I played a hand a recently that got me thinking about the kind of range typical low-stakes live players will check back against the preflop-raiser on low, coordinated, flops in a heads up pot. It seems that when a sufficiently aggressive player checks back here, they have removed most, if not all, one-pair hands from their range.
I was playing in a small local cardroom. I’m a dealer and regular at the room. The player pool is small; everyone knows each other. I have a tight image, and the villain in this hand is one of the more experienced players in the player pool. His preflop ranges are typical of a $1/$2 regular, but he will play fairly loose for a reasonable preflop raise from late position, and from the blinds after a flat caller, with stacks of ~50BB+. Postflop, he will not stack off that light and rarely if ever makes large, multi-street bluffs, or bluff-raises.
Blinds are $1/$2. We start the hand in the HJ with $152. Villain is on the BTN and covers.
Two players in EP limp in. We raise to $12 with [As][Kd]. Villain calls on the BTN. The blinds and limpers fold.
Pot is $31. Heads up to the flop of [8h][6h][5d]
I didn’t have a great image at this point in the session, the villain had been winning and will have called preflop with many hands that have hit this flop.
I check. Villain checks.
Turn [8h][6h][5d] [Qc]
At the time, I wasn’t thinking fully through the hand, and just thought the Q was a good card to rep with my image, so I went for a delayed c-bet of $20. Villain called.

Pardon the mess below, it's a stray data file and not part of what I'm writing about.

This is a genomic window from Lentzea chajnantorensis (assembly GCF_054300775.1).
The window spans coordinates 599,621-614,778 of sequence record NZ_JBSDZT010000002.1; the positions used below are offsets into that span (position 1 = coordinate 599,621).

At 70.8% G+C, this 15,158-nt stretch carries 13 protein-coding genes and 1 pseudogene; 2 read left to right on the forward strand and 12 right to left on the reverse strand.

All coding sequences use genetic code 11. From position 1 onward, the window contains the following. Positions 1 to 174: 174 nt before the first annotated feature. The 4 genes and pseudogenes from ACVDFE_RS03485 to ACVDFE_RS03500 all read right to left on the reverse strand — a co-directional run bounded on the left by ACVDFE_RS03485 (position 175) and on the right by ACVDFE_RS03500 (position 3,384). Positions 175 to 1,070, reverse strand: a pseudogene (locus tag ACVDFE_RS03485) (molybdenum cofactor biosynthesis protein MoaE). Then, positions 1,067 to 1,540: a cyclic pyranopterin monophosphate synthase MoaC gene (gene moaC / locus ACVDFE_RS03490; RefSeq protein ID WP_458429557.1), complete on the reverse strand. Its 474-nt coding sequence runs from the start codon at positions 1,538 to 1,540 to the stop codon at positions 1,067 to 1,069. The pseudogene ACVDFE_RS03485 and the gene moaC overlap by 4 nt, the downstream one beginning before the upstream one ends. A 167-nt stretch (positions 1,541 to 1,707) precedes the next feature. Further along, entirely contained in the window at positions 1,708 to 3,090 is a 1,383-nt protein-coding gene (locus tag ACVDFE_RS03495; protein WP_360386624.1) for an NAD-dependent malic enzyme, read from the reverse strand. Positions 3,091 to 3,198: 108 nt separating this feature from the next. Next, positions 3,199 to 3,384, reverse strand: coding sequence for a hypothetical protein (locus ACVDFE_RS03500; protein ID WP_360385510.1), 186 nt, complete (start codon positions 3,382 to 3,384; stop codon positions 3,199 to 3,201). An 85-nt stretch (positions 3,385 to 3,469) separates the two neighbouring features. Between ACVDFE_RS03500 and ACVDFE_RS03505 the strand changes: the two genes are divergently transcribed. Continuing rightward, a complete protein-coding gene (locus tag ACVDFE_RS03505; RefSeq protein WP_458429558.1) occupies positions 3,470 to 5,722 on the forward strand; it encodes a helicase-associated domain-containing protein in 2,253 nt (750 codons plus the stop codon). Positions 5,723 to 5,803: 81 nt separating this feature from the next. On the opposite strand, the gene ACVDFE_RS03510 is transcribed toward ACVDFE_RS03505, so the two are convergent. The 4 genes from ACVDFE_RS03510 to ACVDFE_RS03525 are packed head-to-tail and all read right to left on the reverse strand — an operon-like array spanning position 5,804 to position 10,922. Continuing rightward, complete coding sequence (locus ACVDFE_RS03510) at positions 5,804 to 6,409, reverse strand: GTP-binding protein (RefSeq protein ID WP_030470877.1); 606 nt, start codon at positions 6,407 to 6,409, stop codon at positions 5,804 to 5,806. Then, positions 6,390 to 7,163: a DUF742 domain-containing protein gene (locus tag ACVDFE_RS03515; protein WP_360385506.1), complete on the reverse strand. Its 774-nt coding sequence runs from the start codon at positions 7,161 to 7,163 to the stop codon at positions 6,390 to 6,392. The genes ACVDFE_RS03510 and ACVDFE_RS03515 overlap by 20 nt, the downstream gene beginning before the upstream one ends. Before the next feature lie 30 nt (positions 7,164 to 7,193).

Pot is $71.
River [8h][6h][5d] [Qc] [Kh]
Once again, I wasn’t thinking clearly about the hand and made a $45 bet for value. The villain quickly asked how much we had behind, and then said, “all in,” raising $75 more. I folded.
I misplayed the turn and river, because I didn’t recognize how his check back on the flop affects his range.
He, and I think most $1/$2 regs, would virtually always bet the flop with 99+, 98, 87, 77, 44, 33, 22, 67, 57, 64, 54. In essence, when he checks back this kind of flop (middling/low and coordinated) against the preflop raiser, he does not have one pair. He has a slow-played two-pair-plus hand, or air. It is player dependent as to how often he will bet a flush-draw on the flop. I expect this particular villain to usually bet a flush draw on the flop.
Recognizing that when he checks back the flop he eliminates one-pair hands from his range, the best play on the turn is to check-fold. I have the nut-non-pair, and if somehow he did check back the flop with something like JJ, 98, or 77, he is not going to fold to the turn bet.
If we did check the turn and he checked back, and the river was the [Kh], we might make a small value bet, but there isn’t much he can have to call us with.
As played (betting the turn), betting the river for value doesn't make sense either, as the only possible hands we could get value from would be AQ, QJ, and QT.
What are your thoughts about this premise? Do you agree that when a low-stakes live regular checks back a middling/low and coordinated flop, heads up against the preflop-raiser, they usually do not have one pair?
Thanks for your thoughts!